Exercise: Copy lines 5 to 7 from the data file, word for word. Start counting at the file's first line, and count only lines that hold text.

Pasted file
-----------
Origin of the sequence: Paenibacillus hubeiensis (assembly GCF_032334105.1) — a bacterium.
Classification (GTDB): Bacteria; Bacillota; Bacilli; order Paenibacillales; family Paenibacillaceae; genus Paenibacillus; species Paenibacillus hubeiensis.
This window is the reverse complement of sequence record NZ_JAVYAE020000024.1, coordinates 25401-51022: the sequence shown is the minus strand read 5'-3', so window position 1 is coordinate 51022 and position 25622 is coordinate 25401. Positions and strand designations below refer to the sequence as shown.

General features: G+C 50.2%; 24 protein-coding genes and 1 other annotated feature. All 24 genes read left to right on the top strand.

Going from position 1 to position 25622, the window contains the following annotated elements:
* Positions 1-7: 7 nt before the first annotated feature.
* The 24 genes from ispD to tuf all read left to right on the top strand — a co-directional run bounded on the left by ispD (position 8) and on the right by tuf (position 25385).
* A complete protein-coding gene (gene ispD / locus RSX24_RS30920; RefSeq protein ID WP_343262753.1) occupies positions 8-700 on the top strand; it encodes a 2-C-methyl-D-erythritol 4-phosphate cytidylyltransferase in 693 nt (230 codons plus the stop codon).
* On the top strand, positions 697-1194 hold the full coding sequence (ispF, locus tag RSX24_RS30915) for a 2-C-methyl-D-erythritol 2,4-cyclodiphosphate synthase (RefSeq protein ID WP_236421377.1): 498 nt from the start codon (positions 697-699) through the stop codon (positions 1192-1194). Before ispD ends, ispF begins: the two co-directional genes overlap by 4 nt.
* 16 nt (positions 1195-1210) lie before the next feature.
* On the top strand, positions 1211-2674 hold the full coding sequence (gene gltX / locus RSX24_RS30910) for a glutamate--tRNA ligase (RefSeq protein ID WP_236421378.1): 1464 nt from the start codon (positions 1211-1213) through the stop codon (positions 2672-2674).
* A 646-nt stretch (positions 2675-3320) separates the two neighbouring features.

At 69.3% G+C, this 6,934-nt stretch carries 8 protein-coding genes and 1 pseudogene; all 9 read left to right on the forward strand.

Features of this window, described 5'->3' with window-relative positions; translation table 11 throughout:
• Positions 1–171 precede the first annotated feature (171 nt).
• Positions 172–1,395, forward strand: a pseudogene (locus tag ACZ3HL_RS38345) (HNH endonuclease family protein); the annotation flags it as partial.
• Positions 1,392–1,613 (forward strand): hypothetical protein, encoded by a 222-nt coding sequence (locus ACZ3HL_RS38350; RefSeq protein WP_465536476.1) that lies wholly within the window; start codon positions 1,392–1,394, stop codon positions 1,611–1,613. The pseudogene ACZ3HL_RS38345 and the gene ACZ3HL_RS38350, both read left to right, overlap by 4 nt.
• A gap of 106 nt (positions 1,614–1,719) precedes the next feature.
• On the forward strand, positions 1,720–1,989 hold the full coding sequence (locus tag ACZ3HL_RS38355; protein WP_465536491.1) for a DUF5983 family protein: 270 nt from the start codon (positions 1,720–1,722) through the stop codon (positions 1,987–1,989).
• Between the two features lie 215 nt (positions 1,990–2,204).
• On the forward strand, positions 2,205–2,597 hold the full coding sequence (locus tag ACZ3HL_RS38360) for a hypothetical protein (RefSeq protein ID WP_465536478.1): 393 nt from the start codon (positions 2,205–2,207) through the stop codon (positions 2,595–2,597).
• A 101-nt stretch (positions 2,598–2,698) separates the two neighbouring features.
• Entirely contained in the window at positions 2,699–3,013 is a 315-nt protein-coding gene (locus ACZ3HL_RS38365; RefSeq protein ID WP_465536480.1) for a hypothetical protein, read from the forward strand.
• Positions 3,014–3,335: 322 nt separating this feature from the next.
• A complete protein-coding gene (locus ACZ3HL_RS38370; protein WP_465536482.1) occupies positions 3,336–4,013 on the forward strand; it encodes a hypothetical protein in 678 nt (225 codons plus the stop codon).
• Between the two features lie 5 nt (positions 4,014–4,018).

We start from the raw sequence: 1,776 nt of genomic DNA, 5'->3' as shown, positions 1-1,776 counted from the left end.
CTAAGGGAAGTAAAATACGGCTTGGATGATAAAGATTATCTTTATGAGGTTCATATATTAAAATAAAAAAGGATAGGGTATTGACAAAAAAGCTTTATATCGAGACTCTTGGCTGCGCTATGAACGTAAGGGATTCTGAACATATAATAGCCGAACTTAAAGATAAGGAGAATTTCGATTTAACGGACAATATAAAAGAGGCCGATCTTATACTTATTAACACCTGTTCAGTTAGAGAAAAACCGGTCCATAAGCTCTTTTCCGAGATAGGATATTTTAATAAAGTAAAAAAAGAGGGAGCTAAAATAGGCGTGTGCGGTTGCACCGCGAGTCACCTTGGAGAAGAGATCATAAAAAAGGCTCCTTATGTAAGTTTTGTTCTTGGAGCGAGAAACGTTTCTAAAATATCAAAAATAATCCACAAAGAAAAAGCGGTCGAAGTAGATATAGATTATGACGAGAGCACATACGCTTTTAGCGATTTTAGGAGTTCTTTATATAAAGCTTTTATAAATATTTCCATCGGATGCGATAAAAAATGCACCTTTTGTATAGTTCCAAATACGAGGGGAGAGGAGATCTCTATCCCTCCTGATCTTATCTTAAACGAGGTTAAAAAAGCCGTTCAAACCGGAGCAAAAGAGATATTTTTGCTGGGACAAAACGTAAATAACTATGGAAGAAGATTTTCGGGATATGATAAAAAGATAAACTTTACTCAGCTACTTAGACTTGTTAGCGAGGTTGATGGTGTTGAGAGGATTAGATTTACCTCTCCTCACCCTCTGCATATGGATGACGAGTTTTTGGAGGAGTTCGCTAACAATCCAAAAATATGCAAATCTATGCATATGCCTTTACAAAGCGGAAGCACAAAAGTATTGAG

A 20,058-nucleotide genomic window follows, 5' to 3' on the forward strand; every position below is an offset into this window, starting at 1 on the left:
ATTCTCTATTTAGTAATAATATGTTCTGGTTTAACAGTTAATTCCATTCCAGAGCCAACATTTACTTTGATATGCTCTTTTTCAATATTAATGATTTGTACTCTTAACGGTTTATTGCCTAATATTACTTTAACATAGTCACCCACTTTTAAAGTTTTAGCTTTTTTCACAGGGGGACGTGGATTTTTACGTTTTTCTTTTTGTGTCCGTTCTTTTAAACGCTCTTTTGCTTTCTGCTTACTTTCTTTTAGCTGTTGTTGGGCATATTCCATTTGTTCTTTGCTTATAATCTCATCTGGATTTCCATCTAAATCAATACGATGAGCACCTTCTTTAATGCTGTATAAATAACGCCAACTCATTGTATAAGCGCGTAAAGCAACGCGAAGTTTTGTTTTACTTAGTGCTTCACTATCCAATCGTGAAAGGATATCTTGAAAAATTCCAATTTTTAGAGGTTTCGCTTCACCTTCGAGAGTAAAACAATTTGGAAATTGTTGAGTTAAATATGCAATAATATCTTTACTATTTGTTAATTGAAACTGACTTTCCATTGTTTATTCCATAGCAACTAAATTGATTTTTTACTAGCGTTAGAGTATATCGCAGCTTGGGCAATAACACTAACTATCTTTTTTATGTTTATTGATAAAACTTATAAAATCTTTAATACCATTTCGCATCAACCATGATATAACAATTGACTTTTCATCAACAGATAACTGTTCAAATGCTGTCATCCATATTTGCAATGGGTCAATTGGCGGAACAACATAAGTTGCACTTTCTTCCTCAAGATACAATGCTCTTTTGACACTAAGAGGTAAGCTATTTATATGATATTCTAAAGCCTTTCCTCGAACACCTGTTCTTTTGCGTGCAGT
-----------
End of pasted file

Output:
Going from position 1 to position 25622, the window contains the following annotated elements:
* Positions 1-7: 7 nt before the first annotated feature.
* The 24 genes from ispD to tuf all read left to right on the top strand — a co-directional run bounded on the left by ispD (position 8) and on the right by tuf (position 25385).